These notes on port assignments and logging into the console apply for both Ubuntu and CentOS policy consoles.

About port assignments

The policy console requires ports 80 and 443 for request traffic; the policy console API requires port 8443. If those ports are already in use, the console uses another open port. Typically, this port selection is invisible, but you may see an installation/reboot failure with an "address already in use" error. Here are some tips to manage console ports. 

  • If you have another process running on one of these ports, stop that process and run the install/reboot command again to allow the console to use the required ports.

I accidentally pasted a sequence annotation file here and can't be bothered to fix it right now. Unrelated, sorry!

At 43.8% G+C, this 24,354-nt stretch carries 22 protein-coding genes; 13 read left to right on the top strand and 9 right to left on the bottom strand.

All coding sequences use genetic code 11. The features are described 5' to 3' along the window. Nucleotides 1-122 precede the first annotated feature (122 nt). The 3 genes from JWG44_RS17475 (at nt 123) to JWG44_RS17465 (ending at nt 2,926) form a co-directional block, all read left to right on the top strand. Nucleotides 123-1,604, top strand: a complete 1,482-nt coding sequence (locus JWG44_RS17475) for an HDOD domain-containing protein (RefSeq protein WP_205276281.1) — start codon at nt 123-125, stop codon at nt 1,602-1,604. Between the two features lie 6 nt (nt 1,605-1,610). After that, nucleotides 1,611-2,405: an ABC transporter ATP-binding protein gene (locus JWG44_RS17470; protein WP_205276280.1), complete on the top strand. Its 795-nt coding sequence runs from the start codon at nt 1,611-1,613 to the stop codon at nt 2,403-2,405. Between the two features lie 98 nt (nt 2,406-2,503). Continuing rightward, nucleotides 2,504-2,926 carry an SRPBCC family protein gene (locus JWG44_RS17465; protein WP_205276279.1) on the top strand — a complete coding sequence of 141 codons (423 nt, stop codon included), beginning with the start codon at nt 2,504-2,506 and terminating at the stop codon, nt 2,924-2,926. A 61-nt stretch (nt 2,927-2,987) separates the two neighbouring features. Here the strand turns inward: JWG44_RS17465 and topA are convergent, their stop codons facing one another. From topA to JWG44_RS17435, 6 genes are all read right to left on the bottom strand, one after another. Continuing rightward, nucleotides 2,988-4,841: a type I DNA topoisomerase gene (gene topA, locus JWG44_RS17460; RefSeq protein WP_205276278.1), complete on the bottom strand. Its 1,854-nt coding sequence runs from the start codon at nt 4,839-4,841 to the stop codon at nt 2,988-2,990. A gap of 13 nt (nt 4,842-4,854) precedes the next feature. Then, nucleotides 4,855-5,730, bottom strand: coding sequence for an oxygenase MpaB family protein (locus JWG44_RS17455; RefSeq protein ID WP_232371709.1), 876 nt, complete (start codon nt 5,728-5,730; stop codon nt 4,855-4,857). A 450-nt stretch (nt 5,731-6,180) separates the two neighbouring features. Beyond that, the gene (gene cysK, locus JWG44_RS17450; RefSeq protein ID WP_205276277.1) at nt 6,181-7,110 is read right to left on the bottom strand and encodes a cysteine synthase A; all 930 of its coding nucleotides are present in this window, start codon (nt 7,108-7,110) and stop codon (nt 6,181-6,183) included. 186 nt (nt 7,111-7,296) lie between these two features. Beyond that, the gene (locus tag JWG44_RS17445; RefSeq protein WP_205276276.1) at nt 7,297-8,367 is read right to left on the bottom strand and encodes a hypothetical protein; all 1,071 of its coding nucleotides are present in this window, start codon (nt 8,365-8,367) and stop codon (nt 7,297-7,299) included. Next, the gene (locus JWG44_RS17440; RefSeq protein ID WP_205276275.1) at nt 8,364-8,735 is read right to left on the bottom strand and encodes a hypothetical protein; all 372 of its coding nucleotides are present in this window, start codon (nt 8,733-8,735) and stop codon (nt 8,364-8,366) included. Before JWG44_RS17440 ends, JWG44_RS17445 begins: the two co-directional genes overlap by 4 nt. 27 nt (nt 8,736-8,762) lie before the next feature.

• To run the console on a specific port, edit /etc/policy-console-{version}.env and uncomment CONSOLE_PORT. Set the value to an available port (for example, CONSOLE_PORT=12345), then install/reboot the console. You can then access your console at that port (for example, https://my_console:12345). 
  • To specify a different port for the console API, edit CONSOLE_API_PORT in /etc/policy-console-{version}.env.

The policy console also deploys some internal components which require port 8082 to be free. If installation fails because of this port being in use:

  • Edit  /etc/policy-console-{version}.env  and uncomment INJECTION_ENGINE_PORT. Set the value to an available port (for example, CONSOLE_PORT=12345), then reboot the console.

Logging into the policy console

On a web browser on your host system, open your policy console.

https://<YourPolicyConsole>

Log into the policy console.

In the Email field, type email01@qwe.com

The initial password for this setup user is:

  • For release 4.1.15 and later: Qwerty1@
  • For releases earlier than 4.1.15: qwerty


To learn more about applying Blue Cedar policies, see Using the Blue Cedar Platform.